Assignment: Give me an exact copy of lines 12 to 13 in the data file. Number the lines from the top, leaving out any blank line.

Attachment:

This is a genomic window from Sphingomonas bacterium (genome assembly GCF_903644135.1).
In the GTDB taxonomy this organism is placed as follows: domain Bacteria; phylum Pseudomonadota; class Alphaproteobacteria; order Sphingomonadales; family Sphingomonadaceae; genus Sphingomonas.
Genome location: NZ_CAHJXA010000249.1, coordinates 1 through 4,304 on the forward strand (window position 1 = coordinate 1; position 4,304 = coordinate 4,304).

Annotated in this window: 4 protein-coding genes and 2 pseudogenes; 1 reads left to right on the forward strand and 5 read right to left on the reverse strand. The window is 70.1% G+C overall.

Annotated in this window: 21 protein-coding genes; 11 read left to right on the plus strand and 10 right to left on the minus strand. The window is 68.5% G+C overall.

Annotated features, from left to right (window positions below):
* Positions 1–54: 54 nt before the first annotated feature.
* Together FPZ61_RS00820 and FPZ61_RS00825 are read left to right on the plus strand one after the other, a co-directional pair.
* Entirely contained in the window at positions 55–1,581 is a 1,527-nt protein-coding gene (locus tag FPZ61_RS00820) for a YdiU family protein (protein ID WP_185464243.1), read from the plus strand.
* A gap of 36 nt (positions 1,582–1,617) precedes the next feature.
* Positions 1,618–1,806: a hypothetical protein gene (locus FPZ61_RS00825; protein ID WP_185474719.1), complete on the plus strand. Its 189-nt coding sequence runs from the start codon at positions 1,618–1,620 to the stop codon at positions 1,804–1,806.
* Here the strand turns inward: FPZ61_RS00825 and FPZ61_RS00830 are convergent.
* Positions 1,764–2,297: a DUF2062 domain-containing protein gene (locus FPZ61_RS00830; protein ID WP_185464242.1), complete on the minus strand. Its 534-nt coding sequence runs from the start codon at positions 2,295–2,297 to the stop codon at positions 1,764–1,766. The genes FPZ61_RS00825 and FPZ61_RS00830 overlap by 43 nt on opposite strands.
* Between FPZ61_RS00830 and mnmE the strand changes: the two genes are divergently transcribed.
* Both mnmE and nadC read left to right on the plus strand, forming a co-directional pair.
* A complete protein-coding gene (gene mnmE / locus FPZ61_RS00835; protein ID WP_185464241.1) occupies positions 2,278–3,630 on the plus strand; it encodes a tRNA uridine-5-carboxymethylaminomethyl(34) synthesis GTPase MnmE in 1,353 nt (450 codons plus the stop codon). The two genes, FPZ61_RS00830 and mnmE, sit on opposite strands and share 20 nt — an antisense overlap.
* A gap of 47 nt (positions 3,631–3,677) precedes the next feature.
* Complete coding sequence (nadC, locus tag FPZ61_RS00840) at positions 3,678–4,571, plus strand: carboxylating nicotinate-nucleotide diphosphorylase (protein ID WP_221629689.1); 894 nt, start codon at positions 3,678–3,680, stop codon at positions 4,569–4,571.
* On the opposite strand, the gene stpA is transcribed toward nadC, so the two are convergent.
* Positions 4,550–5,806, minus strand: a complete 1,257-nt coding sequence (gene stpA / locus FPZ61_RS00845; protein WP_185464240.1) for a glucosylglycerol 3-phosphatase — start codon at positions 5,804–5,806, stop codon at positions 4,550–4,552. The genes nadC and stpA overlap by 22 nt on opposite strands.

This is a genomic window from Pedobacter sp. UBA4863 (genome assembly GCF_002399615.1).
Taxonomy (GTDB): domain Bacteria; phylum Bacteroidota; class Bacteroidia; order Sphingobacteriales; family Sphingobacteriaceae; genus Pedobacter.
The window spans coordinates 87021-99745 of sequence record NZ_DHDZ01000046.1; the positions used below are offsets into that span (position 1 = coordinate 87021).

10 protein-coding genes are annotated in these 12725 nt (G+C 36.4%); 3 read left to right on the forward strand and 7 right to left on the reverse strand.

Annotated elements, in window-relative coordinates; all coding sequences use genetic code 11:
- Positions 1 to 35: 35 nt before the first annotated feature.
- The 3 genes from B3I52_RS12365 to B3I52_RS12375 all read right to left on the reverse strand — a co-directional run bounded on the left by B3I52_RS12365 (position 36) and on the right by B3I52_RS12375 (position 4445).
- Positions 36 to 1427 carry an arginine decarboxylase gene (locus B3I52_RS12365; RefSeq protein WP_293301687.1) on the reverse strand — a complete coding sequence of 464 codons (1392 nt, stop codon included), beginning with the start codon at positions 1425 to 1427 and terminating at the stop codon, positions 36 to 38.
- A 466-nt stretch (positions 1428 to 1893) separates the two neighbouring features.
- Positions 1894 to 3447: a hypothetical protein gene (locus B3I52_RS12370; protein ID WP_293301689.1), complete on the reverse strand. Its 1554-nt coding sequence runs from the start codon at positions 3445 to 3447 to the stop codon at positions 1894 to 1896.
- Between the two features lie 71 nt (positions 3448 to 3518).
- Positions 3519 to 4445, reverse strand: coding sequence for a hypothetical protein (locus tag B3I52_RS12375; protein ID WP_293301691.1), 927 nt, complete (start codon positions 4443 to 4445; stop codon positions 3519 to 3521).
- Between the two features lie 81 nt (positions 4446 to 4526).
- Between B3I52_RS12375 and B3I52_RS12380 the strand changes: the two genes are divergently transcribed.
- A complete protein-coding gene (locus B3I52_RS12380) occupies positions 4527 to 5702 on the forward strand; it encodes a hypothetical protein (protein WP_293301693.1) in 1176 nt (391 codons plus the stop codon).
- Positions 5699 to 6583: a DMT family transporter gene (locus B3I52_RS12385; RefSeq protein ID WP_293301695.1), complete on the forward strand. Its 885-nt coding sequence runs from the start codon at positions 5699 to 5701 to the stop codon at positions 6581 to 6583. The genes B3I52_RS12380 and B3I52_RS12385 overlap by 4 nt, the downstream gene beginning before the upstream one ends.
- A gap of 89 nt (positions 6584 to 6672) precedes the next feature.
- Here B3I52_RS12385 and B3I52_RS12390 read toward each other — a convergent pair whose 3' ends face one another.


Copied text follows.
* Here the strand turns inward: FPZ61_RS00825 and FPZ61_RS00830 are convergent.
* Positions 1,764–2,297: a DUF2062 domain-containing protein gene (locus FPZ61_RS00830; protein ID WP_185464242.1), complete on the minus strand. Its 534-nt coding sequence runs from the start codon at positions 2,295–2,297 to the stop codon at positions 1,764–1,766. The genes FPZ61_RS00825 and FPZ61_RS00830 overlap by 43 nt on opposite strands.